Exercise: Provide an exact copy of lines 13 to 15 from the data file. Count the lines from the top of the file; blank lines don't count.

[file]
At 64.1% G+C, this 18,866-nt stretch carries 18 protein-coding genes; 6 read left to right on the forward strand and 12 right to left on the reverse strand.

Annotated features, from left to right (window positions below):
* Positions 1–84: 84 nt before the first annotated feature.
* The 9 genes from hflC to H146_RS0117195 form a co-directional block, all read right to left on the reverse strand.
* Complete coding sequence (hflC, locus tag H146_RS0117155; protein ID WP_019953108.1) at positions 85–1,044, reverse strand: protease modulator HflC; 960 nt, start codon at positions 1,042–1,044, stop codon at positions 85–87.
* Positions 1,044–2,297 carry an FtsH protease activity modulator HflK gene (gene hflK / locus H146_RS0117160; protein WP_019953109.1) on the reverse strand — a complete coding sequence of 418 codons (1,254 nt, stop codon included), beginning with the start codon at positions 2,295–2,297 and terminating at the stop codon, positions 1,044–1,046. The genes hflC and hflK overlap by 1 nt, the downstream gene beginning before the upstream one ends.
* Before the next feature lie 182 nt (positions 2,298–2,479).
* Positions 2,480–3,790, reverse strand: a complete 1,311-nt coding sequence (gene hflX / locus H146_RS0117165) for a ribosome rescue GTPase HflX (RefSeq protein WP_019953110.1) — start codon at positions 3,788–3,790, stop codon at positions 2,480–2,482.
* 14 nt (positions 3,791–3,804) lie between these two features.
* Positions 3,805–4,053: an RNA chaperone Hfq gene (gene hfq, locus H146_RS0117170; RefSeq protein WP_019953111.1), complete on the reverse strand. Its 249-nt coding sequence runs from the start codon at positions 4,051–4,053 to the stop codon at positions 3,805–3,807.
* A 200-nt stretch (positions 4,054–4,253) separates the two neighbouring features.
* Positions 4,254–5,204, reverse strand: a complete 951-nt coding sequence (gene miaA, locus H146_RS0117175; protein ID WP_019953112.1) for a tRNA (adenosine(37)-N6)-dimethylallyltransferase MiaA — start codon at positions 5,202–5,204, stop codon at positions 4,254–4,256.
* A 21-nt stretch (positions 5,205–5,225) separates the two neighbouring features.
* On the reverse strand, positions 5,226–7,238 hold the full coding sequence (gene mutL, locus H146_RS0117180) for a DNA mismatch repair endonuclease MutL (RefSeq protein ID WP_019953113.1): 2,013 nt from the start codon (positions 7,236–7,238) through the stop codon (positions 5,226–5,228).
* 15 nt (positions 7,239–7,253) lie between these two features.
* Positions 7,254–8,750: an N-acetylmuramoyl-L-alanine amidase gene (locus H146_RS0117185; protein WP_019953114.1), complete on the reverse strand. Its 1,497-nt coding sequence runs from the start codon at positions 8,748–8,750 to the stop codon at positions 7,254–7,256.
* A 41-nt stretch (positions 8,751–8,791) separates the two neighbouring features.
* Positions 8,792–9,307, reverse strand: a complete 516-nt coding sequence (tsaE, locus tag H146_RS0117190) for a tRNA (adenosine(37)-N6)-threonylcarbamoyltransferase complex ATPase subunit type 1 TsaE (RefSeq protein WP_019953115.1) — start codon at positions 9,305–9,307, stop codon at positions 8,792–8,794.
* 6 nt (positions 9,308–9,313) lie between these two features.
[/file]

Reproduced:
* A 21-nt stretch (positions 5,205–5,225) separates the two neighbouring features.
* On the reverse strand, positions 5,226–7,238 hold the full coding sequence (gene mutL, locus H146_RS0117180) for a DNA mismatch repair endonuclease MutL (RefSeq protein ID WP_019953113.1): 2,013 nt from the start codon (positions 7,236–7,238) through the stop codon (positions 5,226–5,228).
* 15 nt (positions 7,239–7,253) lie between these two features.